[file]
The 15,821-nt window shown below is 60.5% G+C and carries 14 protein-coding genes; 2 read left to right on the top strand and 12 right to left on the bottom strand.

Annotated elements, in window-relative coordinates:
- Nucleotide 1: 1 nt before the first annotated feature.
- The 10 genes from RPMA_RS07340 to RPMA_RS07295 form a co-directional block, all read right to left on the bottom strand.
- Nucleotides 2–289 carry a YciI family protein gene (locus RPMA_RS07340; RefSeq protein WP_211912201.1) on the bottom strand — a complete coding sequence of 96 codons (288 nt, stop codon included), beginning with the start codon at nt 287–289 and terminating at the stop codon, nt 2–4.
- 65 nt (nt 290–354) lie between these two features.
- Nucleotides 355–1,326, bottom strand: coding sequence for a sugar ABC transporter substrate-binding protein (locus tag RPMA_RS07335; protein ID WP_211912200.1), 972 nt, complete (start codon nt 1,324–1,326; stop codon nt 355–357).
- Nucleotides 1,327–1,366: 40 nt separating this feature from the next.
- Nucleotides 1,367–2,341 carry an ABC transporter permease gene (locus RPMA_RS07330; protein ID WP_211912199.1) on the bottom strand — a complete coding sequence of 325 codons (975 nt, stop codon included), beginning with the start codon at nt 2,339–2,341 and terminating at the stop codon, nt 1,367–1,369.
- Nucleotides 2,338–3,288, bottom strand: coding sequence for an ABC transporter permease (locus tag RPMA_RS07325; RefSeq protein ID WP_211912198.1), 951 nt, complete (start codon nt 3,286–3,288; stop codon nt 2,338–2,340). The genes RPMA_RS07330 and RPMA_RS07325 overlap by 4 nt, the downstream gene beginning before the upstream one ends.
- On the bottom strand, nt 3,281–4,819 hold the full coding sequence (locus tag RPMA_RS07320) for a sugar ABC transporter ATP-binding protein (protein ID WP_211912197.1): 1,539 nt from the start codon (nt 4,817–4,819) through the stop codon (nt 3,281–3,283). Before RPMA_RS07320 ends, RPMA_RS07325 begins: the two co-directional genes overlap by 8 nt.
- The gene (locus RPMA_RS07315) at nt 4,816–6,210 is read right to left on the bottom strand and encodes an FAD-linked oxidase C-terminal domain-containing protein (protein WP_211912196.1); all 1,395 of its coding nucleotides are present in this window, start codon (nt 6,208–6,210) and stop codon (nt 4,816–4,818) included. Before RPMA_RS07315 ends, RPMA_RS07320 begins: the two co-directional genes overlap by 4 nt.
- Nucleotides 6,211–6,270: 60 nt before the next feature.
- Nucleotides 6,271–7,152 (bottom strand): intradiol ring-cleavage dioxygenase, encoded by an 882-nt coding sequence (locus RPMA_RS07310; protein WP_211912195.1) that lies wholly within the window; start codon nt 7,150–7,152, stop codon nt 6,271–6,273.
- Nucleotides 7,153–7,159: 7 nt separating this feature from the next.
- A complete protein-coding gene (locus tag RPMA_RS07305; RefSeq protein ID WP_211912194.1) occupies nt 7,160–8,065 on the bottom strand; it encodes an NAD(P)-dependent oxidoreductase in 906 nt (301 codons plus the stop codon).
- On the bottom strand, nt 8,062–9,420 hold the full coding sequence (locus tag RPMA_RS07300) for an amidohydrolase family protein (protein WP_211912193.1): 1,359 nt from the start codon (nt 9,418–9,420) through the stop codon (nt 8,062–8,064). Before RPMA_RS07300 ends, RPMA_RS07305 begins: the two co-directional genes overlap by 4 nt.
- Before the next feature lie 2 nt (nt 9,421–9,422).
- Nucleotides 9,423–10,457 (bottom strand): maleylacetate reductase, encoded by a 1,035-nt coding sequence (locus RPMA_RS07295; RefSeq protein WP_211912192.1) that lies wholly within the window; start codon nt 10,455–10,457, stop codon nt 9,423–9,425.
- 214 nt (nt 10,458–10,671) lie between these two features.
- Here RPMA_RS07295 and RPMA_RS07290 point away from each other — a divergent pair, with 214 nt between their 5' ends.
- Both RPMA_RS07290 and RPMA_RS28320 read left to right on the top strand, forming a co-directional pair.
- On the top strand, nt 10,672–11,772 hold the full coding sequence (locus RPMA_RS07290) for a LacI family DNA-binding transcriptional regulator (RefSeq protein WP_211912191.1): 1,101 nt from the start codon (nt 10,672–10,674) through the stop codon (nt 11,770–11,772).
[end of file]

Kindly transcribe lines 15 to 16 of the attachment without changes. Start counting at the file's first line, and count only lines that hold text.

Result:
- Nucleotides 7,153–7,159: 7 nt separating this feature from the next.
- A complete protein-coding gene (locus tag RPMA_RS07305; RefSeq protein ID WP_211912194.1) occupies nt 7,160–8,065 on the bottom strand; it encodes an NAD(P)-dependent oxidoreductase in 906 nt (301 codons plus the stop codon).